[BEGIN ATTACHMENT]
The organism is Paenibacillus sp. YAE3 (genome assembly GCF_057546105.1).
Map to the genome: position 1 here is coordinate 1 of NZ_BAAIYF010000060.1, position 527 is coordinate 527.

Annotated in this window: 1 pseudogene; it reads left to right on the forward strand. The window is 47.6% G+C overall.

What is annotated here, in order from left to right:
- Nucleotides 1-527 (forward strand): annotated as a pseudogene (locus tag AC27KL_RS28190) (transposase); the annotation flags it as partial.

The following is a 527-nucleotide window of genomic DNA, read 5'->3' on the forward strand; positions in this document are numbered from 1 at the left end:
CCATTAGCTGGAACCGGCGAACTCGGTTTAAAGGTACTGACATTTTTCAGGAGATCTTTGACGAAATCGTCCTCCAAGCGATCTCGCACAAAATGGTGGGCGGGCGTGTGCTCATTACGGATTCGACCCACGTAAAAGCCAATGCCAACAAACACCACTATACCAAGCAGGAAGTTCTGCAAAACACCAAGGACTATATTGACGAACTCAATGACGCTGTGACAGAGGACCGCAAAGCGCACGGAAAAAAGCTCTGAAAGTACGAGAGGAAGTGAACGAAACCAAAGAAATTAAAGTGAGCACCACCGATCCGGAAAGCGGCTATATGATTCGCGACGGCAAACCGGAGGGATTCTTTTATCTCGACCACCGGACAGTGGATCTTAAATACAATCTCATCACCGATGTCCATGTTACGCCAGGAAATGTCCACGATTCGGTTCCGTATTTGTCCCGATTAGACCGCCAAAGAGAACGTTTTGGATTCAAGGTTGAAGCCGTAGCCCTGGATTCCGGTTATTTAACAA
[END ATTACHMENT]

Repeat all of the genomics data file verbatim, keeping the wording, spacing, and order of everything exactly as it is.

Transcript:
The organism is Paenibacillus sp. YAE3 (genome assembly GCF_057546105.1).
Map to the genome: position 1 here is coordinate 1 of NZ_BAAIYF010000060.1, position 527 is coordinate 527.

Annotated in this window: 1 pseudogene; it reads left to right on the forward strand. The window is 47.6% G+C overall.

What is annotated here, in order from left to right:
- Nucleotides 1-527 (forward strand): annotated as a pseudogene (locus tag AC27KL_RS28190) (transposase); the annotation flags it as partial.

The following is a 527-nucleotide window of genomic DNA, read 5'->3' on the forward strand; positions in this document are numbered from 1 at the left end:
CCATTAGCTGGAACCGGCGAACTCGGTTTAAAGGTACTGACATTTTTCAGGAGATCTTTGACGAAATCGTCCTCCAAGCGATCTCGCACAAAATGGTGGGCGGGCGTGTGCTCATTACGGATTCGACCCACGTAAAAGCCAATGCCAACAAACACCACTATACCAAGCAGGAAGTTCTGCAAAACACCAAGGACTATATTGACGAACTCAATGACGCTGTGACAGAGGACCGCAAAGCGCACGGAAAAAAGCTCTGAAAGTACGAGAGGAAGTGAACGAAACCAAAGAAATTAAAGTGAGCACCACCGATCCGGAAAGCGGCTATATGATTCGCGACGGCAAACCGGAGGGATTCTTTTATCTCGACCACCGGACAGTGGATCTTAAATACAATCTCATCACCGATGTCCATGTTACGCCAGGAAATGTCCACGATTCGGTTCCGTATTTGTCCCGATTAGACCGCCAAAGAGAACGTTTTGGATTCAAGGTTGAAGCCGTAGCCCTGGATTCCGGTTATTTAACAA